All four chicks have been "hitting critical milestones," Shedd Aquarium reported

By Georgia Slater
June 17, 2020 01:46 PM
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Shedd Aquarium/Brenna Hernandez

This Chicago aquarium will have you waddling with joy over the birth of four adorable penguin chicks.

Shedd Aquarium welcomed the fuzzy Magellanic penguins beginning with the first chicks on Monday, May 18, and the final newcomer hatching on Thursday, May 21, according to the aquarium's press release.

Once hatched, all four aquatic birds weighed in around 66-85 grams, and have since grown to 1200-2000 grams.

The tiny animals are being cared for by Shedd's animal care staff, who feed and incubate the chicks. The team conducts daily check-ups, monitors their growth, and makes sure that they receive the proper nutrients.

Shedd Aquarium/Brenna Hernandez

According to the release, the chicks are already "hitting critical milestones."

All four chicks are expected to be fully grown after two to three months but will continue to be monitored to track vocalizations, hydration levels, grooming, and additional milestones.

When first born, as seen in the photos, the chicks are a dark gray color with a pink underbelly.

They're so small, that one can fit into the palm of a hand.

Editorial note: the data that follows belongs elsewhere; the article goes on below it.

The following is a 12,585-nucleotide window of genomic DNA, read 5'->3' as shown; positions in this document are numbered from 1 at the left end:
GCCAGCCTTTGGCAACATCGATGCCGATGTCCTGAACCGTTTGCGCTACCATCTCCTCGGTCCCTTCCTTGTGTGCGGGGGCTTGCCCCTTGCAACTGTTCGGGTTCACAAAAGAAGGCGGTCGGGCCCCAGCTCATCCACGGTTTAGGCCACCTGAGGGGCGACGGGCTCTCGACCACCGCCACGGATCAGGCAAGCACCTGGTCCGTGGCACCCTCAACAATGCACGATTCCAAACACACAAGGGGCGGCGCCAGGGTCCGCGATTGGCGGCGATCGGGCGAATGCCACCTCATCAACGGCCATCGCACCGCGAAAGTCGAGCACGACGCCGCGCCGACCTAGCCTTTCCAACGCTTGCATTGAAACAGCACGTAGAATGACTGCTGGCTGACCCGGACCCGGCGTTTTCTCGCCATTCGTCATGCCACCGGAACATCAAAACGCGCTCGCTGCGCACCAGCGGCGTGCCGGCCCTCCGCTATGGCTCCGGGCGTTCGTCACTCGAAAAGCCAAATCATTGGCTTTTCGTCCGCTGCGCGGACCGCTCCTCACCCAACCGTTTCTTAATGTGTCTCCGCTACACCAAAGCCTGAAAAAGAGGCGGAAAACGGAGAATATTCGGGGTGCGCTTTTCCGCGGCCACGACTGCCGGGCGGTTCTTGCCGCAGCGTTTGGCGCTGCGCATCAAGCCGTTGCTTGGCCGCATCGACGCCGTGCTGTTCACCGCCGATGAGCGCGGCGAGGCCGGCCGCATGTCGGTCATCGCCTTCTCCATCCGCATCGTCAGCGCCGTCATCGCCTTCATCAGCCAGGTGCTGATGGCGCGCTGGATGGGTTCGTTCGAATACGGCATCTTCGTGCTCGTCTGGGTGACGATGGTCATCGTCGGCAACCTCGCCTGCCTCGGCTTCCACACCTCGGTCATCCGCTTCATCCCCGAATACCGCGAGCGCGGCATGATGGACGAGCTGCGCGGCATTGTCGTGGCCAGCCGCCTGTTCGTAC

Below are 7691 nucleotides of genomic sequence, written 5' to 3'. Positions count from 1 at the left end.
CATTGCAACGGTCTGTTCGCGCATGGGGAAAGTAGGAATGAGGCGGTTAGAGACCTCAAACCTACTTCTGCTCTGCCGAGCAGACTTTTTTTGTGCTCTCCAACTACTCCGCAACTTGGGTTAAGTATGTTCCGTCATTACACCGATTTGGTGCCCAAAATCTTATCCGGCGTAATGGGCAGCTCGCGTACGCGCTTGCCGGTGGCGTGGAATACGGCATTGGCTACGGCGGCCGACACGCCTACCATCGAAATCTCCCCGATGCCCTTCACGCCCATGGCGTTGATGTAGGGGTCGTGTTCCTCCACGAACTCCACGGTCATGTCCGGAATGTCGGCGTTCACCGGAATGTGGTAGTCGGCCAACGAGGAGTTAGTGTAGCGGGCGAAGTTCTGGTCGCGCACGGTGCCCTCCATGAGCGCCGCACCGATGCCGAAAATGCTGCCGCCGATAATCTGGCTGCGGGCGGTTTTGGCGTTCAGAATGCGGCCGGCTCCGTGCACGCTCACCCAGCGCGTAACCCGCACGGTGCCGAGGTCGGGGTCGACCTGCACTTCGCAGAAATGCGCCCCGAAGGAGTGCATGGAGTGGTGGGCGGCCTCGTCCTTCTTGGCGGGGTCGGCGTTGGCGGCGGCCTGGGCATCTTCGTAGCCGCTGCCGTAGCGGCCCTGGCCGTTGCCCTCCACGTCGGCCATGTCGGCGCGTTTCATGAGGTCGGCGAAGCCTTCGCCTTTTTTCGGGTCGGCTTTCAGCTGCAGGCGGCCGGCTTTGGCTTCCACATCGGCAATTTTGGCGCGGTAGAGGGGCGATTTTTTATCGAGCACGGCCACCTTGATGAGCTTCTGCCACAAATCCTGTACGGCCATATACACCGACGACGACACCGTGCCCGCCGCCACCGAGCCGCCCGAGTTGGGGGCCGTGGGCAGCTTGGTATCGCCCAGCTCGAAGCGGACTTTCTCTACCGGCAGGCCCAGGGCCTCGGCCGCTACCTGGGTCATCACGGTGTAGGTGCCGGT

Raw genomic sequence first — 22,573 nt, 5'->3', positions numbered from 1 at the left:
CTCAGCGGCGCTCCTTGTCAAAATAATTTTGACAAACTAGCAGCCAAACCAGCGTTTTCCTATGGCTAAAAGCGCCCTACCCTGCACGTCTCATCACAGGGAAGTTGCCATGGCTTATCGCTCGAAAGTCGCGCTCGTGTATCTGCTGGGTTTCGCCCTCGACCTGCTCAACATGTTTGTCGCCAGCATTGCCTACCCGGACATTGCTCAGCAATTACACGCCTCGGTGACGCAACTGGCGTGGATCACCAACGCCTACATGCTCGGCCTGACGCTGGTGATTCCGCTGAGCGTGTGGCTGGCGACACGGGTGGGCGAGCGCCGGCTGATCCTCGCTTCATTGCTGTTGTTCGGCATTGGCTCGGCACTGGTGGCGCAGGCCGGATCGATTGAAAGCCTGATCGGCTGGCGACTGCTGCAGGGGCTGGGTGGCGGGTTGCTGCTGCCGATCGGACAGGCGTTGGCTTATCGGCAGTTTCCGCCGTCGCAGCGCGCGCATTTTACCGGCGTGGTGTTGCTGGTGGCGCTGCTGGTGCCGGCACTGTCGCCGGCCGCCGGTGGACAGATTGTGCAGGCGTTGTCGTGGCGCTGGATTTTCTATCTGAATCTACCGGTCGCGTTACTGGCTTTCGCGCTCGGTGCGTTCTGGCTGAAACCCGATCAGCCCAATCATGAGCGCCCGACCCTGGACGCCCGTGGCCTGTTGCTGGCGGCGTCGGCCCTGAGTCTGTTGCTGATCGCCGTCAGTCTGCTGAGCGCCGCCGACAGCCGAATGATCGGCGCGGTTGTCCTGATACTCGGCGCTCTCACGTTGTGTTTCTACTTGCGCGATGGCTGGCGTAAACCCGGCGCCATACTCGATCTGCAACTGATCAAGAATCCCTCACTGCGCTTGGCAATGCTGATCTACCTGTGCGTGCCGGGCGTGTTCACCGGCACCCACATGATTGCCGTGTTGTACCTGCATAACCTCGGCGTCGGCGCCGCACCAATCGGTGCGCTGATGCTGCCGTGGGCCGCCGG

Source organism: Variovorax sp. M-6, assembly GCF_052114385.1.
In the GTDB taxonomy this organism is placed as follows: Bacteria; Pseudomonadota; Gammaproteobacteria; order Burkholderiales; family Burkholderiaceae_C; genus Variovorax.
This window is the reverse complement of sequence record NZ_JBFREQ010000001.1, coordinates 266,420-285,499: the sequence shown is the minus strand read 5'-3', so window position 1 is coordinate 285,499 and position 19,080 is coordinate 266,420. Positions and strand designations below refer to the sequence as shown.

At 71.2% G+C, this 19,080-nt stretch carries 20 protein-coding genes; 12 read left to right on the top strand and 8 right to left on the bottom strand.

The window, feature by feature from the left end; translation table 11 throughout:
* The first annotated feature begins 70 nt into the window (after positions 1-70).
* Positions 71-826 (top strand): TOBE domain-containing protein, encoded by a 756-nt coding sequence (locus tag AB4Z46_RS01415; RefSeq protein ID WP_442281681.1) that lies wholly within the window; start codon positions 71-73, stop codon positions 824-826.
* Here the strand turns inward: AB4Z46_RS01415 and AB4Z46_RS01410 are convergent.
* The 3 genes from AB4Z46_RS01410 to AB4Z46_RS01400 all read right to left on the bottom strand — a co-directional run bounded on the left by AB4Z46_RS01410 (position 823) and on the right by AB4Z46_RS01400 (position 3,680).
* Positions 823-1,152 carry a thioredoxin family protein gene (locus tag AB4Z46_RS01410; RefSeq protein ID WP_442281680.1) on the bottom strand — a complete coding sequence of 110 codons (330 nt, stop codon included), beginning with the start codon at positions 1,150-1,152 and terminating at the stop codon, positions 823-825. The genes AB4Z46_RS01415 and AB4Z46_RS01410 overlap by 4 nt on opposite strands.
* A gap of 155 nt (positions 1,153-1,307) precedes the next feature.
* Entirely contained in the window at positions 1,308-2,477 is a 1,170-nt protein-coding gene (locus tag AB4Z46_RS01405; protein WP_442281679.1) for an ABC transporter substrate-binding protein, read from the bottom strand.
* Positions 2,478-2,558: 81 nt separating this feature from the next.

Shedd Aquarium/Brenna Hernandez
Shedd Aquarium/Brenna Hernandez

While other penguins at the aquarium have been going on field trips to different habitats as the facility remains temporarily closed amid the coronavirus (COVID-19) pandemic, these chicks are beginning the socialization process in their own area.

The aquarium's staff said the chicks are "getting more mobile and curious" and are learning to socialize with other chicks and their caretakers.

According to the aquarium, the birth of the four chicks marks the "most Magellanic penguins born and bred at the aquarium following the annual breeding season."

Shedd Aquarium/Brenna Hernandez

The chicks have yet to be named and the sex of the penguins has not been identified.

According to the release, the animal care team will come up with names and determine the sex of the chicks before they make their exhibit debut.